Daimler hit with Greek corruption charges

Greek prosecutors announced on Monday they are bringing charges against several Daimler managers, who they say were involved in multi-million euro bribes to Greek authorities. READ  

Germany's surrender order under the hammer
Admiral Dönitz (m) with Albert Speer (l) and General Alfred Jodl (r). Photo: DPA

Germany's surrender order under the hammer

Marooned on a naval base in northwest Germany, pinned down by advancing Allied forces and Adolf Hitler dead, the last leader of the Third Reich hammered out the surrender order. READ  

Merkel not yet 'Mutti' of the Twittersphere
Photo: DPA

Merkel not yet 'Mutti' of the Twittersphere

German Chancellor Angela Merkel is the only G7 leader not to have a Twitter account, according to a report on the social network released on Tuesday. READ  

Kindergarten wage negotiations fail
Photo: DPA

Kindergarten wage negotiations fail

The public services union Ver.di announced on Monday evening that negotiations over a pay increase for Kindergarten teachers had failed. Strikes will start at the end of next week and go on for an indefinite period. READ  

Deutsche Bank chief faces trial in Munich
Jürgen Fitschen (left) goes on trial in Munich today. Photo:DPA

Deutsche Bank chief faces trial in Munich

Deutsche Bank co-CEO Jürgen Fitschen is one of five defendants in a trial starting Tuesday accused of giving false testimony in a long-running legal battle with the defunct Kirch media group. READ  

Regensburg diocese looks into abuse claims
The administrative head of the Regensburg diocese Michael Fuchs.Photo: DPA

Regensburg diocese looks into abuse claims

The diocese of Regensburg announced on Monday it is cooperating with the victims' organisation White Ring to investigate sexual and physical abuse at the Domspatzen Choir, Die Welt reported. READ  

JobTalk Germany
Graduates desperate to work for car giants
BMW are the most attractive employer for business and engineering graduates. Photo: DPA

Graduates desperate to work for car giants

A survey published on Monday shows that the car industry is the most attractive place of work for German business graduates and engineers alike. READ  

Language fails
Minster wows crowds with Denglisch
Gerd Müller, left, with UN Secretary General Ban Ki Moon to his right. Photo: DPA

Minster wows crowds with Denglisch

Development Minister Gerd Müller recently captivated crowds at the Global Citizen Earth Day in Washington, D.C. with his enthusiastic - if erratic - English. The speech has since gone viral. READ  

Arms firms struggle to meet ethics mark
A Leopard 2 tank made by Germany's Krauss-Maffei Wegmann. Photo: DPA.

Arms firms struggle to meet ethics mark

A report released on Monday by Transparency International UK found that German arms companies had a spotty record in their ethics and anti-corruption programmes. READ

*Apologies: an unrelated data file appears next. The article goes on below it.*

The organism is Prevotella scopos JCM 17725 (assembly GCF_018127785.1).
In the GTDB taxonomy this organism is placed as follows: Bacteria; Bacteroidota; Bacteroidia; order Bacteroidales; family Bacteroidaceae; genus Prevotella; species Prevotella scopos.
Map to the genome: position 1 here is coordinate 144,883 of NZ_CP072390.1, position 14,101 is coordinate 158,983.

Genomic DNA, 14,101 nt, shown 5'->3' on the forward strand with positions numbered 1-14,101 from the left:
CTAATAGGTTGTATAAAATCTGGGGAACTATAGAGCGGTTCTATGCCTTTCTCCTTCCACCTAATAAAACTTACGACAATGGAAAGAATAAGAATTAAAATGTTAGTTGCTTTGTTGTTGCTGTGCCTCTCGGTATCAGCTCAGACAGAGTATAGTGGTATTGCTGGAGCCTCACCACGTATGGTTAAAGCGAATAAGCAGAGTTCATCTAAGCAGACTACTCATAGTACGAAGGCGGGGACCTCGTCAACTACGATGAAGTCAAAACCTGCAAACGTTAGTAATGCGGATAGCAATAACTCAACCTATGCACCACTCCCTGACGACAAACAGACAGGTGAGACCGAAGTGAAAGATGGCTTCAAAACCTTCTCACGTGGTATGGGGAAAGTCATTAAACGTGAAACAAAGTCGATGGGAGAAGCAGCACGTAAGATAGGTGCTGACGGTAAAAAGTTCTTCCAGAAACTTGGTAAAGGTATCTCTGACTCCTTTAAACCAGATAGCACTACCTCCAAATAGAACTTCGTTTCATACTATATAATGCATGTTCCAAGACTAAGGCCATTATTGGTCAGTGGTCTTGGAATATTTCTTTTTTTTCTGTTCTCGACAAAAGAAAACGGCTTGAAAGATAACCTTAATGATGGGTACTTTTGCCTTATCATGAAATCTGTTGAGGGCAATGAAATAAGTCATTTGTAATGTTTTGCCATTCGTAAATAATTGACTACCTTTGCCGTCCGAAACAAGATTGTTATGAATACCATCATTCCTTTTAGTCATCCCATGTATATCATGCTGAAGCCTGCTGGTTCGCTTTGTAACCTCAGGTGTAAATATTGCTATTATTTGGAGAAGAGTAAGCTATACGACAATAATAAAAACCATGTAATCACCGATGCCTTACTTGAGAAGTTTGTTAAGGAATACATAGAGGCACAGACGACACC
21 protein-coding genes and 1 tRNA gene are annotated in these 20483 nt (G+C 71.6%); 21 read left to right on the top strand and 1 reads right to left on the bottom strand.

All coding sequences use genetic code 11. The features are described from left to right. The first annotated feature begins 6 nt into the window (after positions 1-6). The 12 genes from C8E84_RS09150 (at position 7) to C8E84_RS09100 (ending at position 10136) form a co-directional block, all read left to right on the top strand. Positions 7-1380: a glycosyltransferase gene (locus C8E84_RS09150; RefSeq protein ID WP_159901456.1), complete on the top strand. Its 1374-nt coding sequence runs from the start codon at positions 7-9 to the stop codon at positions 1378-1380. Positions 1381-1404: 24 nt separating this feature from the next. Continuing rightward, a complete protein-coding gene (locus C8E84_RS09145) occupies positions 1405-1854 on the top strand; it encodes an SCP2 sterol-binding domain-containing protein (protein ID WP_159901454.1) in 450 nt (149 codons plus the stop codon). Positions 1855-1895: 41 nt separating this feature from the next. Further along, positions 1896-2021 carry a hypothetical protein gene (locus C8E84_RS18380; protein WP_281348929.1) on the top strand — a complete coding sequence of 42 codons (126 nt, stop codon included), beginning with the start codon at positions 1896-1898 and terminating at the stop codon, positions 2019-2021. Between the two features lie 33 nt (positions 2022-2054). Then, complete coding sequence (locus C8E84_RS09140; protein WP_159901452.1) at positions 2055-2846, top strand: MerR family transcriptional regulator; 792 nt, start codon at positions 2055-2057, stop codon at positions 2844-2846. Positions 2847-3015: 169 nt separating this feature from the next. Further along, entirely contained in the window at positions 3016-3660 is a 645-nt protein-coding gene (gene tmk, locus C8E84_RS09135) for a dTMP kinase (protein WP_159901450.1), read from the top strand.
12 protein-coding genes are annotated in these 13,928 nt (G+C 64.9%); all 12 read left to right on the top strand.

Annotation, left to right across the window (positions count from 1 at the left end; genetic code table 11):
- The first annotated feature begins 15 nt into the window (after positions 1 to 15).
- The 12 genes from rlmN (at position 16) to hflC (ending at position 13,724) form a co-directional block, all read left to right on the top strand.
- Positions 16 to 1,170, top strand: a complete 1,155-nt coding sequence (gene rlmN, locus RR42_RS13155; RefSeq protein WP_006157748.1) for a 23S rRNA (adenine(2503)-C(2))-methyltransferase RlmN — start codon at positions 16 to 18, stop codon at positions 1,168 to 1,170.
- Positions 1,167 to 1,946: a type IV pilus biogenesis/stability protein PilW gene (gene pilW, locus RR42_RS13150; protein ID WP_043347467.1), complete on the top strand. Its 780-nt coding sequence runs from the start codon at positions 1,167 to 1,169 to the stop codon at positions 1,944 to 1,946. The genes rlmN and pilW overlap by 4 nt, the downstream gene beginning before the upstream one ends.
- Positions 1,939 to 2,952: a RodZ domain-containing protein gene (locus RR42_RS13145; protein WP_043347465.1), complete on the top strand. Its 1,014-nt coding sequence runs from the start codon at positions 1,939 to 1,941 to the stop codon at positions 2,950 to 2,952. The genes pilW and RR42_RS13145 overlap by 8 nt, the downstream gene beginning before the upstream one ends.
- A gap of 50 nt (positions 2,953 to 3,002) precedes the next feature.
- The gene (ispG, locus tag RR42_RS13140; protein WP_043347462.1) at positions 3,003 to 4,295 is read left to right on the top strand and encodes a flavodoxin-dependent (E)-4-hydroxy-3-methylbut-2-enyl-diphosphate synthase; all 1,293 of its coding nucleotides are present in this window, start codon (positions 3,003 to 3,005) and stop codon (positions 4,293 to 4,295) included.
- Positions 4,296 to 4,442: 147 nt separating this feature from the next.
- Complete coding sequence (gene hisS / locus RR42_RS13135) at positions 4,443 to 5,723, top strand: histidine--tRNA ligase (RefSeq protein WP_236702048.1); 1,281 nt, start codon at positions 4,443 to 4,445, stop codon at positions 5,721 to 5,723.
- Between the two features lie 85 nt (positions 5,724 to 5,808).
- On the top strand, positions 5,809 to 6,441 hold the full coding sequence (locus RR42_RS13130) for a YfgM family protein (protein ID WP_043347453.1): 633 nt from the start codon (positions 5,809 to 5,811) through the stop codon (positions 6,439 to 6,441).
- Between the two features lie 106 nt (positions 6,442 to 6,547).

RECEIVE OUR NEWSLETTER AND ALERTS
Features
Smart kids all want to work for BMW
National
Arms firms get a 'must do better' mark on ethics
Sport
Bayern's anticlimactic 25th Bundesliga win
Gallery
German beer day: take the tour
Features
Off to Norway at 18 km/hour
Shutterstock
Sponsored Article
10 things you didn’t know about Zagreb (and why you should go)
Gallery
The smileys Germans love to text
Sponsored Article
What expat parents should ask before choosing a school
National
Expats face Monday deadline to register to vote for UK election
Politics
A Greek learning politics in Germany
Features
The battle of the "Gates of Berlin"
National
Germany's favourite baby names of 2014
National
Germany's 'very poor' lobbying record
National
VIDEO: Mario Draghi suffers anti-ECB confetti attack
Politics
Merkel's 15 years at the top of German politics
Features
Spice up asparagus season with The Local's serving suggestions
Travel
Lowest of the low: how woman exploited Germanwings crash
Sport
Football and the €30,000 firework
Technology
Why scientists oppose killer robots
National
Germanwings co-pilot 'searched suicide info'
Technology
Electrifying 'Ostalgia'
National
Which city is Germany's worst for drivers?
National
'Cannibal cop' gets 8 years
Can the 'nightmare' of a pilot downing a plane be prevented?
National
LIVE: Co-pilot suspected of crashing plane
Pupils mourn lost classmates
National
Freed after 25 years on death row
National
Cologne Cathedral returns from space
Features
Paddy's Day, Berlin style
Is your workload 'out of control'? You're not alone...
National
Why east Germans are happy to get it on on camera
National
What would you do with a 250-year-old pretzel?
Features
Just why is the German flag Schwarz, Rot, Gold?
Business & Money
Getting German workers and bosses thinking positive
National
Uplifting thoughts to get you through the last week of winter
National
Who wants the Olympics more - Hamburg or Berlin?
National
Last-minute drama of Germany's Eurovision 2015 entry
National
German photographer takes world's top prize
Features
Meet the woman getting Germans to drink more – and better – beer
Gallery
Get inspired for International Women's Day with German heroes
Green party proposes first-ever cannabis legalization plan
Gallery
In pictures: Germany's seven most livable cities
National
Singapore canes Germans for train graffiti
Politics
Surprise! Germans love feeling like they run the EU
Politics
Anger over plan to show women what men earn
Latest news from The Local in Austria

More news from Austria at thelocal.at

Latest news from The Local in Switzerland

More news from Switzerland at thelocal.ch

Latest news from The Local in Denmark

More news from Denmark at thelocal.dk

Latest news from The Local in Spain

More news from Spain at thelocal.es

Latest news from The Local in France

More news from France at thelocal.fr

Latest news from The Local in Italy

More news from Italy at thelocal.it

Latest news from The Local in Norway

More news from Norway at thelocal.no

Latest news from The Local in Sweden

More news from Sweden at thelocal.se

7,170
jobs available
Toytown Germany
Germany's English-speaking crowd
?>